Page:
I would recommend both smocks. If the worst thing I can say is I don’t like the pocket, I consider them to be a good piece of gear. As with everything, fit changes from one person to the next – but the inside has a nice feel and both smocks are lightweight.
The high back was one of the most mentioned features during the fashion show at APS. The new neoprene shoulders with adjustments were also a popular topic. With a Velcro strap, you can adjust the height of the strap to meet your needs. It appears Henri Lloyd has been taking a look at Aegis again – I notice some resemblance to the Aegis alligator straps. These only have one adjustment point so I would consider this an improvement. With that said, there is still work that could be done.
Deck armor pads will protect against impacts on your seat, knees, and waist while you hike. There is a significant difference when trying out the gear with the Deck Armor Pads in or leaving them out. I think each type of Deck Armor Pad would serve you in a certain time and place. For example, I’m thinking the seat pads and hiking pads would be really helpful on long distance races. If I were headed to the bow, the knee pads would make things a lot easier. There would be no bulk of knee pads on the outside of foul weather gear, my knees would be protected, and I wouldn’t have to worry about knee pads falling off or sliding around.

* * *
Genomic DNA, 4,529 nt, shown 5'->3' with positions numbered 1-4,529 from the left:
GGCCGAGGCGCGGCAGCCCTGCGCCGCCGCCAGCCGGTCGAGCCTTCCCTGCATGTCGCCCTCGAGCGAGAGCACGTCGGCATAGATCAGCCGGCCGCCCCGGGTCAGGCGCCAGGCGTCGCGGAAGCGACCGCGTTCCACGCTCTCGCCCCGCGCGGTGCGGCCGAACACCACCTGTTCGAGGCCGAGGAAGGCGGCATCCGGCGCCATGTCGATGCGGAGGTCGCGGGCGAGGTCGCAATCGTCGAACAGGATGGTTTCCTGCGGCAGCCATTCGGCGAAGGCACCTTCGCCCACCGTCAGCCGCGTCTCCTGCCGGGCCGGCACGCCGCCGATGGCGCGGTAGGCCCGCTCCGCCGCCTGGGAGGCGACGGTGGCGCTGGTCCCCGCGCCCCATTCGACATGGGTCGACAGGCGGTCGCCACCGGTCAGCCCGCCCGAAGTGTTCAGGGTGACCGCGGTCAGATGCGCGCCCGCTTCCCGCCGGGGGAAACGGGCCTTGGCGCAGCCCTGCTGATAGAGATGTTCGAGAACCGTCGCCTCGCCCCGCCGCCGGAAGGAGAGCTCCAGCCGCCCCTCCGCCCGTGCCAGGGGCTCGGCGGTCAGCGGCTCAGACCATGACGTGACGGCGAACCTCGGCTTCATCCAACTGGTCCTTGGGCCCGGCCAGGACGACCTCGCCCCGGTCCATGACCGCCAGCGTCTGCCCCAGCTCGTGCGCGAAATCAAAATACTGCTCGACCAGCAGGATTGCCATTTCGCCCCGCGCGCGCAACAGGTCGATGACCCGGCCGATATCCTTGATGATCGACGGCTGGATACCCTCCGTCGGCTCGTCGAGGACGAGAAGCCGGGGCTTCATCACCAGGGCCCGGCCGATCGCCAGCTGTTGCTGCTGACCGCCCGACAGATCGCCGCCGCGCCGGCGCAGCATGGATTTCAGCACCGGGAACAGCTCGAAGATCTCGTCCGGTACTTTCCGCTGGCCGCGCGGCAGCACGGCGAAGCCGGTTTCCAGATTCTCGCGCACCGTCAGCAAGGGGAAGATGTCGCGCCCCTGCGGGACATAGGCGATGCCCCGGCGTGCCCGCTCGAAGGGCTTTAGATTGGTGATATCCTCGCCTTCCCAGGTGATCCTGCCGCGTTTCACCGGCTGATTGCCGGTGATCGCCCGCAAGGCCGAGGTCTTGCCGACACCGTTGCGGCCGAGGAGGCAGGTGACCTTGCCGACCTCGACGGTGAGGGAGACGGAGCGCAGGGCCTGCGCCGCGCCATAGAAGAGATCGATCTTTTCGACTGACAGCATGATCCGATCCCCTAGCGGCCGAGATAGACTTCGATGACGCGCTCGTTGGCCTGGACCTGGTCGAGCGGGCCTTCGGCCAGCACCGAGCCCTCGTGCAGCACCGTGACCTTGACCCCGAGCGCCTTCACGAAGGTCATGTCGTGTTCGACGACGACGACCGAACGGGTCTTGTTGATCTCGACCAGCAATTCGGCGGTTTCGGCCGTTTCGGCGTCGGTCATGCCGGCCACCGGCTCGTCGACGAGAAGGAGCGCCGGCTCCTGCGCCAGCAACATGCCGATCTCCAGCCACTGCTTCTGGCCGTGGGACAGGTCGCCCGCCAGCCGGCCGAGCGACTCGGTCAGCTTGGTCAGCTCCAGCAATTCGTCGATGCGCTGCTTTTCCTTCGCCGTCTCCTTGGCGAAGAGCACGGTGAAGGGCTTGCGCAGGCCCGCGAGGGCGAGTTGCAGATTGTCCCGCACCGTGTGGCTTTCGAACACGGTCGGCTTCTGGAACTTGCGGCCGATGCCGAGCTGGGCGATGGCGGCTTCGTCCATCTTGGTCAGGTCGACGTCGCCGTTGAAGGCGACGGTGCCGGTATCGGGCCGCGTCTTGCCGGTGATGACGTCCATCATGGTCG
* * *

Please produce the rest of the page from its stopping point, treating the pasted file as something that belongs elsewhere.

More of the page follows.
While the protection factor is great and the fact Henri Lloyd added shock absorption to the interior everything stay in the right place, the Deck Armor pads increase bulk. You definitely need to get used to having all three of them in. Matt from Customer Service decided he would probably sacrifice the seat pads for the knee pads, but he spends a lot of time in the bow.